I hear people refer to students as “digital natives” as if kids are born with an innate mastery of computers and software. Kids’ technology skills are wildly overrated. Sure, some students use a lot of technology, but that doesn’t mean they use it correctly or completely.
Kids have an improvised tech-literacy in the same way my bright niece had an improvised ability to read before starting school. But we wouldn’t call her a “reading native” just because she grew up surrounded by books.
Let me just hit on that point a bit more.
Imagine a child who is never explicitly taught English, but grows up in an English-speaking country. What would their English be like? Better than a person who was never exposed to English, sure, but would we even consider them to be literate?
Just because kids grow up around something, doesn’t mean they have any kind of expertise. Skills need to be explicitly taught.
We explicitly teach English to students who grow up in an English-speaking country and we do it for at least 13 years!
Do you see how ridiculous it is to think that, since kids have grown up with tablets, they must be technology experts.
How To Center Text
Because students’ understanding of technology is self-taught, they have all kinds of gaps. Plus, those gaps are randomly distributed across your class. You have no idea who knows what.
During computer lab, I watched several of my very bright 12-year-olds center their essay’s titles in a word processor by… pressing the space bar until the words were in the middle.
I also witnessed them double-space an essay by, yes, going through and hitting ‘enter’ after each line.
Now, a quick lesson on word processor skills quickly cleared up these (and other) basic gaps. But let us not assume that, because kids play Pokémon and surf the web and text all day, they’re “good at technology.”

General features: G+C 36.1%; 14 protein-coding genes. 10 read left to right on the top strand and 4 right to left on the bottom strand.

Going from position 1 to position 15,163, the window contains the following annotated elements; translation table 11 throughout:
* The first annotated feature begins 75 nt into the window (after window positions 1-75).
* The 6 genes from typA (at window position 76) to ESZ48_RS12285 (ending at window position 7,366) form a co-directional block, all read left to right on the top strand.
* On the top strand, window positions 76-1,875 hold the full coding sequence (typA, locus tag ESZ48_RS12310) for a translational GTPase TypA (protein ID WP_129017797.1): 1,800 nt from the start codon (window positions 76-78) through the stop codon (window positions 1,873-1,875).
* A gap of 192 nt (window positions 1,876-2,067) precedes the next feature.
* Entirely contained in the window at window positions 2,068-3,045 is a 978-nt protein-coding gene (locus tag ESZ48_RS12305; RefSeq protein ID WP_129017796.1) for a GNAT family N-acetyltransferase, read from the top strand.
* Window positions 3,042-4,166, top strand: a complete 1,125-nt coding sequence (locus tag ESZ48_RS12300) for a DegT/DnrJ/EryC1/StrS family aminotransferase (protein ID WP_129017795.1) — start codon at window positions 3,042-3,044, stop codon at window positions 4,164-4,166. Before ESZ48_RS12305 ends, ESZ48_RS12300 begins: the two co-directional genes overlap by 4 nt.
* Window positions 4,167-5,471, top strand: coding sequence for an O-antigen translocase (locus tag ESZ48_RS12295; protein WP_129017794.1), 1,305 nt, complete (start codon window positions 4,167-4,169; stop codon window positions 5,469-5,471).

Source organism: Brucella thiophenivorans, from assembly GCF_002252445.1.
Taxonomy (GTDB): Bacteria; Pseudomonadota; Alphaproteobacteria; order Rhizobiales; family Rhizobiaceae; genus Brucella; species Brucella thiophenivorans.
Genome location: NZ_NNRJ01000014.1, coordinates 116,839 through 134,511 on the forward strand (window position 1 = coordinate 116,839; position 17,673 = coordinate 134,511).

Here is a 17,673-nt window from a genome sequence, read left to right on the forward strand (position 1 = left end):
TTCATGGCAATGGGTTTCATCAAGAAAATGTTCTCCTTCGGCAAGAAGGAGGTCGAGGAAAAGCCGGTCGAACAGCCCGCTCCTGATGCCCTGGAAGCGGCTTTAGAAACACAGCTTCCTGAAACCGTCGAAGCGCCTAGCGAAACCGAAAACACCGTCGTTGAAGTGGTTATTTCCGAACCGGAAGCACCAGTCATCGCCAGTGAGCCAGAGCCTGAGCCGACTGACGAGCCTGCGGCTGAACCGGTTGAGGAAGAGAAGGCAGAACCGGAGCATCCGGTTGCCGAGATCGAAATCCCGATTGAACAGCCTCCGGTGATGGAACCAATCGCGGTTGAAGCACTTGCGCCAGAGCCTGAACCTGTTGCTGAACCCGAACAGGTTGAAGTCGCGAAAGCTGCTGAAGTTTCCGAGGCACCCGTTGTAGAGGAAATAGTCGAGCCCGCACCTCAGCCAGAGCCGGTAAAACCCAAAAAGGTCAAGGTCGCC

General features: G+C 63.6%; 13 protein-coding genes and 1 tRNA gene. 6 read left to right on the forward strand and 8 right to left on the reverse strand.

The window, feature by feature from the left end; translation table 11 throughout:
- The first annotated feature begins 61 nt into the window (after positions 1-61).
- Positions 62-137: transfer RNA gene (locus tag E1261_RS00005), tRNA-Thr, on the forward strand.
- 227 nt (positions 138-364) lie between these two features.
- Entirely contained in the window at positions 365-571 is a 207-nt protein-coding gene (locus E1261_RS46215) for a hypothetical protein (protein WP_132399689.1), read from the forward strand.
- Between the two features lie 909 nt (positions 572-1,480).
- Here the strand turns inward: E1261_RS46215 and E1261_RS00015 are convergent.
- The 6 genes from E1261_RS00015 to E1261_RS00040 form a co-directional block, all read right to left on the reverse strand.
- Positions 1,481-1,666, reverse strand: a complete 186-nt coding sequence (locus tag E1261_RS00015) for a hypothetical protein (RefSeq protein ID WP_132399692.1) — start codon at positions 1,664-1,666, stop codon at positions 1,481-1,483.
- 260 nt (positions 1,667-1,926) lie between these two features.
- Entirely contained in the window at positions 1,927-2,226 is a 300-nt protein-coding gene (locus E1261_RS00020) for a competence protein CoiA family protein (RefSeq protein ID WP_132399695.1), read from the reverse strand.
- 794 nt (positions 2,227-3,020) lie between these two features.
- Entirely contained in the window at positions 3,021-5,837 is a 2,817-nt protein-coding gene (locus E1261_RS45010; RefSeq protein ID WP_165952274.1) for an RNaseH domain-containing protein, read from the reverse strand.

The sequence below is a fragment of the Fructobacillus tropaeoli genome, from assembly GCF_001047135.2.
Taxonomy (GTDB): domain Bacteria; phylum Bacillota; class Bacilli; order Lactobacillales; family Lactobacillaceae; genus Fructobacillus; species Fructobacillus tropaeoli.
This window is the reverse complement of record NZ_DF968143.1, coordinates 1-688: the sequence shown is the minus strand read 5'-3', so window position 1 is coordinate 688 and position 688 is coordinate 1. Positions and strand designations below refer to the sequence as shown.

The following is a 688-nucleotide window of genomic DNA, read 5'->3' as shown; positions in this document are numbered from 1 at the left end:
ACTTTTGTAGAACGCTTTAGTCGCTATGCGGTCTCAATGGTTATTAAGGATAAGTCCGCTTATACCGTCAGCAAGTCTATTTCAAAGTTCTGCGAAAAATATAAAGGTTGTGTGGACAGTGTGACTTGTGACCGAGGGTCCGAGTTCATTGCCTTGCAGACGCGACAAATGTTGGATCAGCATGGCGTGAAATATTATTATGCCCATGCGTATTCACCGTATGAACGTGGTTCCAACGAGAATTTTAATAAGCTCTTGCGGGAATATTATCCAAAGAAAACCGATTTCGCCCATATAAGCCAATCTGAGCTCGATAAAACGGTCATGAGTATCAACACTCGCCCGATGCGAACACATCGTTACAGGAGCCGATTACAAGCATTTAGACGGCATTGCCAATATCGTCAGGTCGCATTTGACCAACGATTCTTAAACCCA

Building General Computer Skills
Spend some computer-lab time going over the basics. It’ll build a solid foundation for later projects and equip your class with truly practical skills.
- Moving, copying, deleting, and renaming files
- Organizing files within folders
- Finding files and applications that aren’t on the desktop
- Coping and pasting text
- Right clicking (or control clicking on a Mac)
- Keyboard shortcuts for (these examples are PC then Mac):
- copying and pasting (Ctrl-V/Ctrl-C or ⌘C/⌘V)
- saving and opening files (Ctrl-S/Ctrl-O or ⌘S/⌘O)
- printing (Ctrl-P or ⌘P)
- restarting after freeze-ups (Alt-Ctrl-Del or ⌘-Opt-Esc)
- switching applications (Alt-Tab or ⌘-Tab)
And here are some Word Processing Skills:
- Bold, italic, underline text
- Change fonts and font-sizes.
- Left, right, and center justification.
- Adjusting for line-spacing
- Using built-in bullets and outlines
- Inserting and manipulating a table
- Keyboard shortcuts for these basic tools
After those basics, I’d move on to spreadsheets, presentation software, and search skills.